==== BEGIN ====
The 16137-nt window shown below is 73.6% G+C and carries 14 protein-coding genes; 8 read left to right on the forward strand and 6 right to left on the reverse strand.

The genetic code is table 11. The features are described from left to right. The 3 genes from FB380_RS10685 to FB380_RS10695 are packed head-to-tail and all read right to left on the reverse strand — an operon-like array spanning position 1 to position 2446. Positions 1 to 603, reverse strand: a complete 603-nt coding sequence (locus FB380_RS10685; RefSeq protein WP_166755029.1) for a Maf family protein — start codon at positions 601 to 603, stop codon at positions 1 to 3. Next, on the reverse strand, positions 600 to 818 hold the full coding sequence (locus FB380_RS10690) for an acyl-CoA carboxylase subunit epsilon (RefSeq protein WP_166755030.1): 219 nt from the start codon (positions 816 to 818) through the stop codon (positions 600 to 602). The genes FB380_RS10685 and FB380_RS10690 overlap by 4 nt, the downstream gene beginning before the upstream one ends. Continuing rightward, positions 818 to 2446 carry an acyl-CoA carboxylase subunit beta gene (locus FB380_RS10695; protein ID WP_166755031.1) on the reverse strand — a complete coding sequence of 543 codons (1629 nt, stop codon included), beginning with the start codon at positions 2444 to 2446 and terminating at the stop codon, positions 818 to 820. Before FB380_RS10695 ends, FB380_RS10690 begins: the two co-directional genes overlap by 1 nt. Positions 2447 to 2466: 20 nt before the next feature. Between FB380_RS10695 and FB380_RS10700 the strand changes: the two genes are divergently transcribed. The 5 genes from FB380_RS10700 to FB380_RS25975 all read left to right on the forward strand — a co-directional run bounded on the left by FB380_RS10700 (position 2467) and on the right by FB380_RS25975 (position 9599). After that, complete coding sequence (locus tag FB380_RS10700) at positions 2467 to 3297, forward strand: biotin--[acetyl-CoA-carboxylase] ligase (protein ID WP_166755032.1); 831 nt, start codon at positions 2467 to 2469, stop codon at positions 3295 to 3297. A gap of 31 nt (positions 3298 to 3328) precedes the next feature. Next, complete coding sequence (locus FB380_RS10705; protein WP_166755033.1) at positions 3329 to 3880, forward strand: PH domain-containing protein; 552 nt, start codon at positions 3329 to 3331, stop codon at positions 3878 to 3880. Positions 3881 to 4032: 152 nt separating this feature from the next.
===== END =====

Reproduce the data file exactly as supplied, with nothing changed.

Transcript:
The 16137-nt window shown below is 73.6% G+C and carries 14 protein-coding genes; 8 read left to right on the forward strand and 6 right to left on the reverse strand.

The genetic code is table 11. The features are described from left to right. The 3 genes from FB380_RS10685 to FB380_RS10695 are packed head-to-tail and all read right to left on the reverse strand — an operon-like array spanning position 1 to position 2446. Positions 1 to 603, reverse strand: a complete 603-nt coding sequence (locus FB380_RS10685; RefSeq protein WP_166755029.1) for a Maf family protein — start codon at positions 601 to 603, stop codon at positions 1 to 3. Next, on the reverse strand, positions 600 to 818 hold the full coding sequence (locus FB380_RS10690) for an acyl-CoA carboxylase subunit epsilon (RefSeq protein WP_166755030.1): 219 nt from the start codon (positions 816 to 818) through the stop codon (positions 600 to 602). The genes FB380_RS10685 and FB380_RS10690 overlap by 4 nt, the downstream gene beginning before the upstream one ends. Continuing rightward, positions 818 to 2446 carry an acyl-CoA carboxylase subunit beta gene (locus FB380_RS10695; protein ID WP_166755031.1) on the reverse strand — a complete coding sequence of 543 codons (1629 nt, stop codon included), beginning with the start codon at positions 2444 to 2446 and terminating at the stop codon, positions 818 to 820. Before FB380_RS10695 ends, FB380_RS10690 begins: the two co-directional genes overlap by 1 nt. Positions 2447 to 2466: 20 nt before the next feature. Between FB380_RS10695 and FB380_RS10700 the strand changes: the two genes are divergently transcribed. The 5 genes from FB380_RS10700 to FB380_RS25975 all read left to right on the forward strand — a co-directional run bounded on the left by FB380_RS10700 (position 2467) and on the right by FB380_RS25975 (position 9599). After that, complete coding sequence (locus tag FB380_RS10700) at positions 2467 to 3297, forward strand: biotin--[acetyl-CoA-carboxylase] ligase (protein ID WP_166755032.1); 831 nt, start codon at positions 2467 to 2469, stop codon at positions 3295 to 3297. A gap of 31 nt (positions 3298 to 3328) precedes the next feature. Next, complete coding sequence (locus FB380_RS10705; protein WP_166755033.1) at positions 3329 to 3880, forward strand: PH domain-containing protein; 552 nt, start codon at positions 3329 to 3331, stop codon at positions 3878 to 3880. Positions 3881 to 4032: 152 nt separating this feature from the next.